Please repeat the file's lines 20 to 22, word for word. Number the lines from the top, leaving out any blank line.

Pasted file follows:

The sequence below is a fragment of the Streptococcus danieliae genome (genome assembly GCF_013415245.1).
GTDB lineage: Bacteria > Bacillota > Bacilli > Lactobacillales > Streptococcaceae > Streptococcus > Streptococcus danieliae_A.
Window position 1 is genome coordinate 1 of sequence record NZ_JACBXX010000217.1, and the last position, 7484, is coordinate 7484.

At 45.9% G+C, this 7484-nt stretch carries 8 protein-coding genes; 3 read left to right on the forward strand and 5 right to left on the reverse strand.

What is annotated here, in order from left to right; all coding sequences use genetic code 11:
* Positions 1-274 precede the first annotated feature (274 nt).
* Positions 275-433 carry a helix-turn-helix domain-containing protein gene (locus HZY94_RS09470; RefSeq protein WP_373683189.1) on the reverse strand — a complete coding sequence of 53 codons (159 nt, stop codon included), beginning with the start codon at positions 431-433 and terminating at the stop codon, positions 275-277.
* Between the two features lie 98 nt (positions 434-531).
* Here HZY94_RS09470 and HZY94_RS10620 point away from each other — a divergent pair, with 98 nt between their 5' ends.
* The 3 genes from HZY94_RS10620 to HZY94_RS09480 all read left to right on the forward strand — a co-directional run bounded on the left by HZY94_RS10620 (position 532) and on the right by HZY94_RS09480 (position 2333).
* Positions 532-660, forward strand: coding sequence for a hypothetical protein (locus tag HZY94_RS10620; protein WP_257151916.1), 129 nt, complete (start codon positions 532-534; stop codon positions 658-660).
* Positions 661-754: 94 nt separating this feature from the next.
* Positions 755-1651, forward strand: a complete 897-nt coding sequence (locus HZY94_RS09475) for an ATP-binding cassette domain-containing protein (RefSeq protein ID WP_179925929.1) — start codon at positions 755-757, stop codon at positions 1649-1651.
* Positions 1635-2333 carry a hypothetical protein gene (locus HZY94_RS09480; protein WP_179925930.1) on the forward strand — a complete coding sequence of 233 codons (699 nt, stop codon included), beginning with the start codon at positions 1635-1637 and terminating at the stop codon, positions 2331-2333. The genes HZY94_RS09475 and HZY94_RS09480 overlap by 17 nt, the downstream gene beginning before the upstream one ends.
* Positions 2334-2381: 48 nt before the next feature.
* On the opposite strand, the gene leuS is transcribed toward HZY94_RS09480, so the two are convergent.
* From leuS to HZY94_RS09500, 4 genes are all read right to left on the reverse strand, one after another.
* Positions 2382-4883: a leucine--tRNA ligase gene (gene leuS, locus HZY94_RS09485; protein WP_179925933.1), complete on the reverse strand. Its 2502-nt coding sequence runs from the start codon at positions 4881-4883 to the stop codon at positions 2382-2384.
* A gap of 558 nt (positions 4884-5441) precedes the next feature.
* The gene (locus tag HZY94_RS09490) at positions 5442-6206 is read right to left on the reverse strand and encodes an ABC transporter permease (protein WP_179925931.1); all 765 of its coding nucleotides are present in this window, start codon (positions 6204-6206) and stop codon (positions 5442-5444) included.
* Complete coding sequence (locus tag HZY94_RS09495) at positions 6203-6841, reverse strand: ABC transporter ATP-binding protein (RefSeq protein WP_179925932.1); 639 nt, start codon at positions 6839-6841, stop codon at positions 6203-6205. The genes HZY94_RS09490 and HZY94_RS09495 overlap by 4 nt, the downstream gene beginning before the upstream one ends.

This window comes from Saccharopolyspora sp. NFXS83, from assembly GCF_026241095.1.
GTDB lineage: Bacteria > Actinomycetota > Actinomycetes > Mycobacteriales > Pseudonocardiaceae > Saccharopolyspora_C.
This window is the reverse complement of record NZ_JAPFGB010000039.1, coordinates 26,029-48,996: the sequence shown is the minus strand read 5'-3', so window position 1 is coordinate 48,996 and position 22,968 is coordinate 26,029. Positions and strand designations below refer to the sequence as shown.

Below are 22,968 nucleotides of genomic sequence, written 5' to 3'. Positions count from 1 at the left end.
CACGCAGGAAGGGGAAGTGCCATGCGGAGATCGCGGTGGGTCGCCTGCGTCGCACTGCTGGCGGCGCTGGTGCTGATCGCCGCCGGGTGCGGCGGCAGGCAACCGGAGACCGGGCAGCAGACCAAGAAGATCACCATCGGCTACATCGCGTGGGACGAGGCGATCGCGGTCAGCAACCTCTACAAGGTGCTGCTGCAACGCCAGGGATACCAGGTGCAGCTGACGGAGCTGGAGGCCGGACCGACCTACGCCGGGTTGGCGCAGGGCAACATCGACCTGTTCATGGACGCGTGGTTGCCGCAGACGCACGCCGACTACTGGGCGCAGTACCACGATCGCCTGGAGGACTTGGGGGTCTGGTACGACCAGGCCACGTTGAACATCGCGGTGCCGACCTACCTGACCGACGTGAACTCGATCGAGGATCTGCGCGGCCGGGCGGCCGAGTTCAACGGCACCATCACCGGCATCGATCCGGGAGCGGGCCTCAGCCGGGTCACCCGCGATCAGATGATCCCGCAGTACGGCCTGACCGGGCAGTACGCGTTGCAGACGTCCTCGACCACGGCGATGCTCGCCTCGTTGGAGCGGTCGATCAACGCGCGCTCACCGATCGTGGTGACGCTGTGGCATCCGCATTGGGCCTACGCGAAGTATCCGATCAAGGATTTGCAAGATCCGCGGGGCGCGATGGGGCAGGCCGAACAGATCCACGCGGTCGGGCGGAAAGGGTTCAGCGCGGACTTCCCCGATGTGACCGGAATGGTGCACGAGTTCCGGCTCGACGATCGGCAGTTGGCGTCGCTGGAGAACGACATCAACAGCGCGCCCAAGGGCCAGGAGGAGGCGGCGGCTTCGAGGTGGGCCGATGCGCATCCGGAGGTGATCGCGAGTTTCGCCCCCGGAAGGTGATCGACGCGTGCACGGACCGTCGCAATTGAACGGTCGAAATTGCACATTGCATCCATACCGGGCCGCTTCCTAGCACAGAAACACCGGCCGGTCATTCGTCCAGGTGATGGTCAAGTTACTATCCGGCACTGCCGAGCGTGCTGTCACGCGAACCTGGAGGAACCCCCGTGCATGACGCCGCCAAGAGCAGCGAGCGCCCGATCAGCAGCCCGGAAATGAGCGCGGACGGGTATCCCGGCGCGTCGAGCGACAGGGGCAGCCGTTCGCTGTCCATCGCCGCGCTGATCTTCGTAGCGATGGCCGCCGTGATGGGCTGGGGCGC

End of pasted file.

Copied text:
* The gene (locus tag HZY94_RS09490) at positions 5442-6206 is read right to left on the reverse strand and encodes an ABC transporter permease (protein WP_179925931.1); all 765 of its coding nucleotides are present in this window, start codon (positions 6204-6206) and stop codon (positions 5442-5444) included.
* Complete coding sequence (locus tag HZY94_RS09495) at positions 6203-6841, reverse strand: ABC transporter ATP-binding protein (RefSeq protein WP_179925932.1); 639 nt, start codon at positions 6839-6841, stop codon at positions 6203-6205. The genes HZY94_RS09490 and HZY94_RS09495 overlap by 4 nt, the downstream gene beginning before the upstream one ends.

This window comes from Saccharopolyspora sp. NFXS83, from assembly GCF_026241095.1.